The next morning, in the audition for the industrial, I was reminded of the class over and over again. Like the class, the audition was held at a table and with scripts in hand. I read my side of a scene with the casting director, and for the first time had that connection while reading it. Though quite straight-forward, it was not a simple scene. My character had to relate details of his life that created strong, involuntary emotional responses in him, yet he wanted above all to remain strong in the face of the challenge. In other words, as an actor I needed to make clear and believable my emotional reactions without baring them, or making the scene all about them. (It's kind of the secret game of acting, this pretense on both the actors' and the audience's parts that what they're there for is the plot or themes . . . we all know what we're really there for.) Anyway, typically the way I approach this kind of challenge is to play the intention of the character, what he wants, and listen. Just listen. When I really hear the words being said, the emotion comes of itself, and I can play the intention of continuing with strength through the challenge of those emotions.

"Intention" is just one of many terms we bandied about in class on Tuesday while trying to explain an actor's process and priorities to so many neophytes. It's difficult to say how much of our acting vocabulary actually made sense to the students, being as most of it is conceptual in nature. Words with simpler meanings in the rest of the world -- intention, obstacle, process, action -- are used as signifiers of things otherwise unnamed and intangible in an actor's world. Aptly enough, whether or not our words made sense to them, I could see our demonstrations, our "actions," getting through. Before one run, a student would look confused about, say, why it was important not to lead an actor into a certain goal. Then we would run a page, with Denny's coaching, and the same student would ask a very insightful (not to mention interested) question about how to direct an actor without determining the specific outcome. At the same time I was working to put years of practice into comprehensible words, the students were working at discovering the value in what they were witnessing. In this way, it was very similar to the feeling one gets from a good and productive rehearsal: a mutual and inclusive process of exploration and discovery. And we talked about that feeling in class, at that.

Another good feeling is when you get to the end of an audition and the casting director says to you, "Great work. Thank you. You've got the job." The occasions for this feeling are extremely rare, if for no other reason than that normally the casting director wants to get to the end of his or her day before making any decisions. I had occasion for this feeling at the end of my audition yesterday, and I'm probably still glowing just a bit. I mean, really, it's just an industrial -- less than a day's work, and for corporate purposes. But I can't fight this feeling (anymore). It's not at all a humble emotion. Uh-uh. No. I, plainly, rule. For now. What's curious for me to consider is that I think I did so well in the audition at least in part because of the activities of the day before. Having that time with colleagues, to consider and talk about how we work when we're working well, probably had a lot to do with the calm and clarity with which I approached the challenges of my audition. I could use more of that.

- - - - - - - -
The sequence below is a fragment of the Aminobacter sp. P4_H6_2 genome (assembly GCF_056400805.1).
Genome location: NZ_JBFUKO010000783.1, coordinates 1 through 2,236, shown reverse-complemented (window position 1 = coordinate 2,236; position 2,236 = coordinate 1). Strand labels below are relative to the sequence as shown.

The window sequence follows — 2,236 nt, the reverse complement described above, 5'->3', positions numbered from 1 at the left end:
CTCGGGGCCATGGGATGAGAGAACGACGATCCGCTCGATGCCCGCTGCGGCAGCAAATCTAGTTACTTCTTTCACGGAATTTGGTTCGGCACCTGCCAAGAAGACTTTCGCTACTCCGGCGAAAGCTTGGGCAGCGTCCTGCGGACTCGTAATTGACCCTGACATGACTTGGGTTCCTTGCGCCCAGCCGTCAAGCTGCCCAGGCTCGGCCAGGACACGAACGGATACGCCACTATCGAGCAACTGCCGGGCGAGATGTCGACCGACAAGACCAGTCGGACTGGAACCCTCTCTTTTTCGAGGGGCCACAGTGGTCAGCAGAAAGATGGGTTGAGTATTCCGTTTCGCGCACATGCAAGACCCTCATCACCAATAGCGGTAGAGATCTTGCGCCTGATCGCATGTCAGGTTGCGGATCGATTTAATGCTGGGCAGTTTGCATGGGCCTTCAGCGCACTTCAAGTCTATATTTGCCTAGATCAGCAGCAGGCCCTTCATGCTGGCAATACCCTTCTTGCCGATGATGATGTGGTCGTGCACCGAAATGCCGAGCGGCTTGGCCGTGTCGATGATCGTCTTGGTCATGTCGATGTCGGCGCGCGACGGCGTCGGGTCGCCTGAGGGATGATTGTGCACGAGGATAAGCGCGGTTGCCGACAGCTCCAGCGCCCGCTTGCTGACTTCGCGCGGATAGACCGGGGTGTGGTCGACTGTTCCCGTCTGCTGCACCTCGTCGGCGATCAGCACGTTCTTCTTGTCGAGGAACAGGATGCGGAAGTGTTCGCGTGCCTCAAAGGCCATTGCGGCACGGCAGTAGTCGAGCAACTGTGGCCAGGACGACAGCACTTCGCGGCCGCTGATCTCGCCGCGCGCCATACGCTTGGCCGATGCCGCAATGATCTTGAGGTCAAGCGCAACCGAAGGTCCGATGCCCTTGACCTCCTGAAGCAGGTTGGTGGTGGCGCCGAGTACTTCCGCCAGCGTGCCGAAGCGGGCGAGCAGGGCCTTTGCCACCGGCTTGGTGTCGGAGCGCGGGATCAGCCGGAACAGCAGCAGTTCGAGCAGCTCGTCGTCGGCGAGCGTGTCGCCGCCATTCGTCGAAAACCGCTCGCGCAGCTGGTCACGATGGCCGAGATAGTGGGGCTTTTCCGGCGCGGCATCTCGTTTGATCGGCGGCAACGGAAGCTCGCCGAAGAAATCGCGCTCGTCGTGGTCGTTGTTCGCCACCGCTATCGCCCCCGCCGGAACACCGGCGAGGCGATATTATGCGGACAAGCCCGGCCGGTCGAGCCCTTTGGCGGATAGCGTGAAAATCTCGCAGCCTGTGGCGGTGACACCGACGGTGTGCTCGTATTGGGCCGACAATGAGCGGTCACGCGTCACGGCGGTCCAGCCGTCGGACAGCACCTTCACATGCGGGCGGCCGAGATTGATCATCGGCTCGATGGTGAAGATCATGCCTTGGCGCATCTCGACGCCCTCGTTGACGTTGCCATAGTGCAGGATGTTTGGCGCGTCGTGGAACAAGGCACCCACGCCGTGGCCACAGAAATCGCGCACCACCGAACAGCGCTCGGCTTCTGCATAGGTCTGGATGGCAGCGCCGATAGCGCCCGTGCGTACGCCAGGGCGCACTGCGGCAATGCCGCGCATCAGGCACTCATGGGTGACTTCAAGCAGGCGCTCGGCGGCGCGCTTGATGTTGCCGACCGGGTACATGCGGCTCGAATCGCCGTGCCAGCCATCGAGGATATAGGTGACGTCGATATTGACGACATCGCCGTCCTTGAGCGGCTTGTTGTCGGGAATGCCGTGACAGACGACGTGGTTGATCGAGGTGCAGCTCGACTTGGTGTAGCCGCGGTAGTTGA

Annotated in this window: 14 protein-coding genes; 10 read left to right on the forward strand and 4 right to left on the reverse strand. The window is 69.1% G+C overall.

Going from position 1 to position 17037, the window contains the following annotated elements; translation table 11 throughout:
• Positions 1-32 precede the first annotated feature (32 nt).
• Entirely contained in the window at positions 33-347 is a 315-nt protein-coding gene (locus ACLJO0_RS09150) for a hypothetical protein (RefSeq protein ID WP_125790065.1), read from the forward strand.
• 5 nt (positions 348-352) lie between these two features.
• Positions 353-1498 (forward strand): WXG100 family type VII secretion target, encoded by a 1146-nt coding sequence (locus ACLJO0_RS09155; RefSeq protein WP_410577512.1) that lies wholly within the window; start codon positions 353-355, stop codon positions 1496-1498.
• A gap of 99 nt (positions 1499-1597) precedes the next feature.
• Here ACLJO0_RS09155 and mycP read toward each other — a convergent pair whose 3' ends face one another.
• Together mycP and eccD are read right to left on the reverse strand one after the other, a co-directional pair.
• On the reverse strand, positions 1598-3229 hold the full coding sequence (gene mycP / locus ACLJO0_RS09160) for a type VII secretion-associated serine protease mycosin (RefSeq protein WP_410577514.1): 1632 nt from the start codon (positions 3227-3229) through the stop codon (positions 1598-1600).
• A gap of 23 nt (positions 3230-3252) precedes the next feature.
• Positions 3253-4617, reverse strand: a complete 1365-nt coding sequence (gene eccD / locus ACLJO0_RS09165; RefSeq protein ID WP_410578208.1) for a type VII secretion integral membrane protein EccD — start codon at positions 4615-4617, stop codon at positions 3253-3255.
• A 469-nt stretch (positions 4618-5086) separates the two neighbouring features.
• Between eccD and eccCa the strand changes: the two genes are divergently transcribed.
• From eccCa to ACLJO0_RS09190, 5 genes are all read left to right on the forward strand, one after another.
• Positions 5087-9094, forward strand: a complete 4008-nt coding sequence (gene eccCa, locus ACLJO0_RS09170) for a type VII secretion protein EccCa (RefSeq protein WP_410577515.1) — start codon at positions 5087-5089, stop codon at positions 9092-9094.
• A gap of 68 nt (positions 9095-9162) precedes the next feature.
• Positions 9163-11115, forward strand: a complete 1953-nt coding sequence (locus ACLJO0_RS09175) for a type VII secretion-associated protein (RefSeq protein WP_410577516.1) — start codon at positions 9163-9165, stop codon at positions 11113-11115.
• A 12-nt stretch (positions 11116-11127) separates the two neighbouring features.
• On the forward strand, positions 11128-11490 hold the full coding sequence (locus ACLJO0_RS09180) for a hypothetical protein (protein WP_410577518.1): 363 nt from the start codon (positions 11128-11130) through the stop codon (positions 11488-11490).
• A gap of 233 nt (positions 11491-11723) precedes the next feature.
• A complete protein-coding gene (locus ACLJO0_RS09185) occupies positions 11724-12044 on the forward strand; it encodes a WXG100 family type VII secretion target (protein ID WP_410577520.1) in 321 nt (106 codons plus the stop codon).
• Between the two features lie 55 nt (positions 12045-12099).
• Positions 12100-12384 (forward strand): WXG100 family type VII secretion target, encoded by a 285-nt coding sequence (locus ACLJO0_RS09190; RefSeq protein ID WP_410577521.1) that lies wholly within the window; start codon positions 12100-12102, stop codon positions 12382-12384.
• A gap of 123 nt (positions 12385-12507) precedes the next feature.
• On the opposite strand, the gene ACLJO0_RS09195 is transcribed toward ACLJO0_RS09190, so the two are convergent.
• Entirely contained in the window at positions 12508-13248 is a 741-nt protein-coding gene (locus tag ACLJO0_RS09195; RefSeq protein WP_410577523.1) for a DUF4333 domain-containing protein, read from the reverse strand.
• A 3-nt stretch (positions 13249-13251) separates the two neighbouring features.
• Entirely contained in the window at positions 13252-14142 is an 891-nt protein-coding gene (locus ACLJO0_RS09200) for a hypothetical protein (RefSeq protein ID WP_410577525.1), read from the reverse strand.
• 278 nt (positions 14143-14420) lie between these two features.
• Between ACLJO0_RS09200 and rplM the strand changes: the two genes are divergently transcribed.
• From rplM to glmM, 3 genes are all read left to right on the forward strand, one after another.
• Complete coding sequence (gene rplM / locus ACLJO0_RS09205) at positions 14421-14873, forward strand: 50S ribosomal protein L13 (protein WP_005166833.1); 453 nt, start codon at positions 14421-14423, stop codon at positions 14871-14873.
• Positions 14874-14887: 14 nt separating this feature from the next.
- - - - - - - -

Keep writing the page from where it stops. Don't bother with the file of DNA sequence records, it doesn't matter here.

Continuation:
In the conversation amongst us all after class, we got to talking about the actor's process more, and specifically how it relates to a film set. It's encouraging to know that there are people like Denny out there making films with care about the acting aspect of them, and spreading that priority to future film makers. I really love film (et al), as a medium. I'm a big fan of theatre, and a big fan of photography, so the merging of the two is and always has been a very worthwhile prospect to me. I'd really like to act in a film -- anything with a narrative, in which I play a character with significant dialogue -- and do it soon. I've stayed away for a variety of (mostly lame) reasons, and one of those is a misconception of the film set being a place where the actor doesn't actually have a lot to contribute, or a process to be nurtured. The emphasis is on crank it out, get it right, edit and print it, or so it's always seemed.

Now? Now I'm rethinking that.

15 September 2008

The Greatest Show in Long Island City

Last night I helped set up, then attended, one of the best shows I've seen in a long time. It was the wedding of Friends Zoe Klein and Dave Paris, of Paradizo Dance fame, and it was quite an affair, both ambitious and intimate. Dave and Zoe put together a circus-themed wedding at a really cool venue in the LIC: The Foundry. Check out some pictures of the venue, then imagine that, with aerial rigging hung and a different circus-themed booth in every nook. As I said -- ambitious -- but with all the spectacle and performances, it was still a ceremony with its head on straight. One really felt that the best and most important thing happening last night was the union of two people with a special relationship. It was, in many ways, a far more successful and satisfying piece of theatre than I've seen in years.